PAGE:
Album Review: Boldy James & The Alchemist – Super Tecmo Bo

[ALC; 2021]

If anything gets an editorial going by November, it’s your general unannounced drop via tweet that an amorphous surprise is going to happen. By that time of the year, writers usually huddle up to figure out what their albums of the year lists look like, what albums they missed out on, what deserves a shout out – just the usual attempt of understanding the past few months via analytical perspective. Sure, a new release can’t impact the past few months, but once you realize how many notorious and legendary albums dropped so late that editorial staffs couldn’t even reflect on them properly, it’s understandable that these sort of drops just cause a lot of hysteria – especially when the involved parties are shrouding themselves in mystery.

So it came with a lot of excitement and a bit of panic when The Alchemist tweeted a suggestion that one of the best albums of 2021 would drop fairly late, leading to chaos and speculation around the BPM watercooler. Could it be the fabled, secret YouTube release with Earl? A project he heard but didn’t collaborate on? All we knew was that it was set to see a release before the new year.

In the end, it was all more simple than we imagined, as the project was revealed a new Boldy James album. Clocking in shortly under 30 minutes and only lasting 9 songs, Super Tecmo Bo could easily be waved away as just a quick throwaway, given we already got one pretty good Boldy x Alchemist project earlier this year. The shock comes in the fact that Super Tecmo Bo might be his second best project after The Price of Tea in China. And while Boldy is in top form here, this is mostly due to The Alchemist delivering one of his best production jobs.

Mixing cold club beds with soulful sample choices, the record has a lighter texture than Tea, while also expanding on the paranoid sound of Bo Jackson. Just check out the slow funk of “No Laughing Matter” and the eerie whistle on “Hot Water Tank”, which morphs to a film noir theme with the introduction of a nocturnal string section. The slowed down outro of the latter almost suggests shades of vaporwave (especially as it segues into the samples sav of “Bumps and Bruises”). In general, the outros here are particularly fascinating, as most of them warp the source material to the point where it becomes uncanny.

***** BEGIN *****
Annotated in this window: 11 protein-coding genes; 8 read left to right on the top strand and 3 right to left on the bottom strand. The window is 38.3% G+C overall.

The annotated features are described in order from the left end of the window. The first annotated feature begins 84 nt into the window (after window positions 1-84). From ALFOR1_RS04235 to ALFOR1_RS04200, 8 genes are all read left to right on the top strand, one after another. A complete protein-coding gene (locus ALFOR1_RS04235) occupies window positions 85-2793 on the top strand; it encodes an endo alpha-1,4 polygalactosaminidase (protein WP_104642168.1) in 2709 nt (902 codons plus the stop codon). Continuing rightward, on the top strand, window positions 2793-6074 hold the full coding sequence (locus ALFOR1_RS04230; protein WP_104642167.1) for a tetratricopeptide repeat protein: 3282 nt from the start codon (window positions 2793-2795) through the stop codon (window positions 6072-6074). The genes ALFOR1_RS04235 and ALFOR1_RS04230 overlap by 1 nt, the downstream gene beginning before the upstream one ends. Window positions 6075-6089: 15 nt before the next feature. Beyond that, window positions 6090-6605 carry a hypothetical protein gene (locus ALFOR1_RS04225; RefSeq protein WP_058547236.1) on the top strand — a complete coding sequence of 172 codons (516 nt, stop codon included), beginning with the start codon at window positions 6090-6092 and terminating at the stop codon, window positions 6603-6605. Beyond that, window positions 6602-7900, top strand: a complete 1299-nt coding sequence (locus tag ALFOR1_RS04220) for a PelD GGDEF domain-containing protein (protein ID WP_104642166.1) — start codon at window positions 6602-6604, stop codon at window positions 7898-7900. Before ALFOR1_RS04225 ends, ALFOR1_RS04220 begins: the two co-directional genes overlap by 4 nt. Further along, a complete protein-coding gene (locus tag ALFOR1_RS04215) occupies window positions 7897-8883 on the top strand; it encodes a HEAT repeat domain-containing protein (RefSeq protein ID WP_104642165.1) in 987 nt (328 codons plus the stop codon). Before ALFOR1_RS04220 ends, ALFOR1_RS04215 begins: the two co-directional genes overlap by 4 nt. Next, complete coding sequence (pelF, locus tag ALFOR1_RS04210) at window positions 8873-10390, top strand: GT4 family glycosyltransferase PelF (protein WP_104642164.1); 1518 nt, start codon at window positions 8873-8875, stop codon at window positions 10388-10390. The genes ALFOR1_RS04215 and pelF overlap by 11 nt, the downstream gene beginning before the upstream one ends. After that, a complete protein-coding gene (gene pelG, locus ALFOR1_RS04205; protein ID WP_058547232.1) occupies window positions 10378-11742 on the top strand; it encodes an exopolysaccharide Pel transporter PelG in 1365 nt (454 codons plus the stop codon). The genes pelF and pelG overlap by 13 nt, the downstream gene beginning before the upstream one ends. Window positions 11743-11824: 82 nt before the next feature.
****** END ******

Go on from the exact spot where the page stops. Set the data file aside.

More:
Earl’s I Don’t Like Shit… is a comparison point, but the tone of Super Tecmo Bo never drops into the usually grim atmosphere Boldy’s or Earl’s projects always carried with them. The laid back Late Night LoFi vibe of tracks like “Guilt” honestly suits Boldy’s calm flow and reframes his gangster storylines, moving them from rainy streets into neon lit bars. “Great Adventure” is a great example of this – interrogating a gangster’s relation between his past and present (bringing up a fellow man’s scars to talk about the inevitability of fate), the track’s 70s backdrop is expansive and tranquil, starkly underscoring the protagonist’s reflective attitude. “300 Fences” meanwhile almost sounds like something that could fit a Boards of Canada album, fitting the darker theme of the protagonist struggling during one particular night to fulfil his familial duties, while his life is falling apart – he has to break into his own house and when the neighbours call 911 he soon has to run from the cops.

Mostly helmed by himself, with only ICECOLDBISHOP guesting, Super Tecmo Bo can be interpreted both ways – a quick shot or a personal affair. Both interpretations are valid: the stories here feel genuine and immediate, narrated in the calm tone of somebody who’s found himself in the absurdities that come with adult life on the turf of gang responsibilities. The musical tone is clearly retrospective, allowing for abstractions and mature insight – and tonal experimentation.

All this suggests a newfound urge to progress as artists, to modernize the genre – but also the spectre within gangster rap. Moving on from the hallmarks of the 90s, the album’s flirtations with easy listening (like on “Bumps and Bruises”) pose the questions how realms of dirt and grit correspond with gloss and luxury. What is behind the desires that make us chase our dreams? As Boldy’s narratives often see his protagonists grapple with fatherhood and the dissolution of their household life – impossible to uphold while big time drug dealing – these questions morph into more and more dreamlike scenarios.

It will be exciting to see if the rapper will ever completely abandons narrative cohesion and fully gives himself to the suggestive tones of instinctual oneiric writing. For now, this latest project suggests that Boldy James is keen on moving past his present laureates, looking for a vibe all his own.